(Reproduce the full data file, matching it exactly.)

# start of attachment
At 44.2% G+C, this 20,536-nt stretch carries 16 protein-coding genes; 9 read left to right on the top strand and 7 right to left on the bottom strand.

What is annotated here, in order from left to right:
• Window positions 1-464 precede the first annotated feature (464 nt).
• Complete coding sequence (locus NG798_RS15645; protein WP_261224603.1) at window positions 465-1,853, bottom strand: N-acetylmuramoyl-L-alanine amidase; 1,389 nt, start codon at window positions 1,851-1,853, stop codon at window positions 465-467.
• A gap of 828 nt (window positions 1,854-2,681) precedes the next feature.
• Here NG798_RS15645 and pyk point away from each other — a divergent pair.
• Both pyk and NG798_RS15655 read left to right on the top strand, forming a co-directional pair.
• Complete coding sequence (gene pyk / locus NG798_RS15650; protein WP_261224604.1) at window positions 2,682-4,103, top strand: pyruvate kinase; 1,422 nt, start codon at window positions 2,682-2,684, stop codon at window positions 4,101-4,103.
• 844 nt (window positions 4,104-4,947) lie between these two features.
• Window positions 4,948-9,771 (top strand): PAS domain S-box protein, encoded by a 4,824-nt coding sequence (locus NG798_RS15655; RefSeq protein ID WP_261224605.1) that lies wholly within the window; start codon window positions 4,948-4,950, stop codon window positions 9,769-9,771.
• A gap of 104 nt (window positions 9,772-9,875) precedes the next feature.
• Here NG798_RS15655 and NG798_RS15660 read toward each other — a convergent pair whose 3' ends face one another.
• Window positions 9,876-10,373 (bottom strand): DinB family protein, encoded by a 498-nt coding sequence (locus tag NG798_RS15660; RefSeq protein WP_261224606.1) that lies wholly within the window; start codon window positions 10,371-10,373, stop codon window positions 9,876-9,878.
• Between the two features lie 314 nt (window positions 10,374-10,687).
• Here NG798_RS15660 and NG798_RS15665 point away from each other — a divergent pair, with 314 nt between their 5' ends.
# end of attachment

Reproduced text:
At 44.2% G+C, this 20,536-nt stretch carries 16 protein-coding genes; 9 read left to right on the top strand and 7 right to left on the bottom strand.

What is annotated here, in order from left to right:
• Window positions 1-464 precede the first annotated feature (464 nt).
• Complete coding sequence (locus NG798_RS15645; protein WP_261224603.1) at window positions 465-1,853, bottom strand: N-acetylmuramoyl-L-alanine amidase; 1,389 nt, start codon at window positions 1,851-1,853, stop codon at window positions 465-467.
• A gap of 828 nt (window positions 1,854-2,681) precedes the next feature.
• Here NG798_RS15645 and pyk point away from each other — a divergent pair.
• Both pyk and NG798_RS15655 read left to right on the top strand, forming a co-directional pair.
• Complete coding sequence (gene pyk / locus NG798_RS15650; protein WP_261224604.1) at window positions 2,682-4,103, top strand: pyruvate kinase; 1,422 nt, start codon at window positions 2,682-2,684, stop codon at window positions 4,101-4,103.
• 844 nt (window positions 4,104-4,947) lie between these two features.
• Window positions 4,948-9,771 (top strand): PAS domain S-box protein, encoded by a 4,824-nt coding sequence (locus NG798_RS15655; RefSeq protein ID WP_261224605.1) that lies wholly within the window; start codon window positions 4,948-4,950, stop codon window positions 9,769-9,771.
• A gap of 104 nt (window positions 9,772-9,875) precedes the next feature.
• Here NG798_RS15655 and NG798_RS15660 read toward each other — a convergent pair whose 3' ends face one another.
• Window positions 9,876-10,373 (bottom strand): DinB family protein, encoded by a 498-nt coding sequence (locus tag NG798_RS15660; RefSeq protein WP_261224606.1) that lies wholly within the window; start codon window positions 10,371-10,373, stop codon window positions 9,876-9,878.
• Between the two features lie 314 nt (window positions 10,374-10,687).
• Here NG798_RS15660 and NG798_RS15665 point away from each other — a divergent pair, with 314 nt between their 5' ends.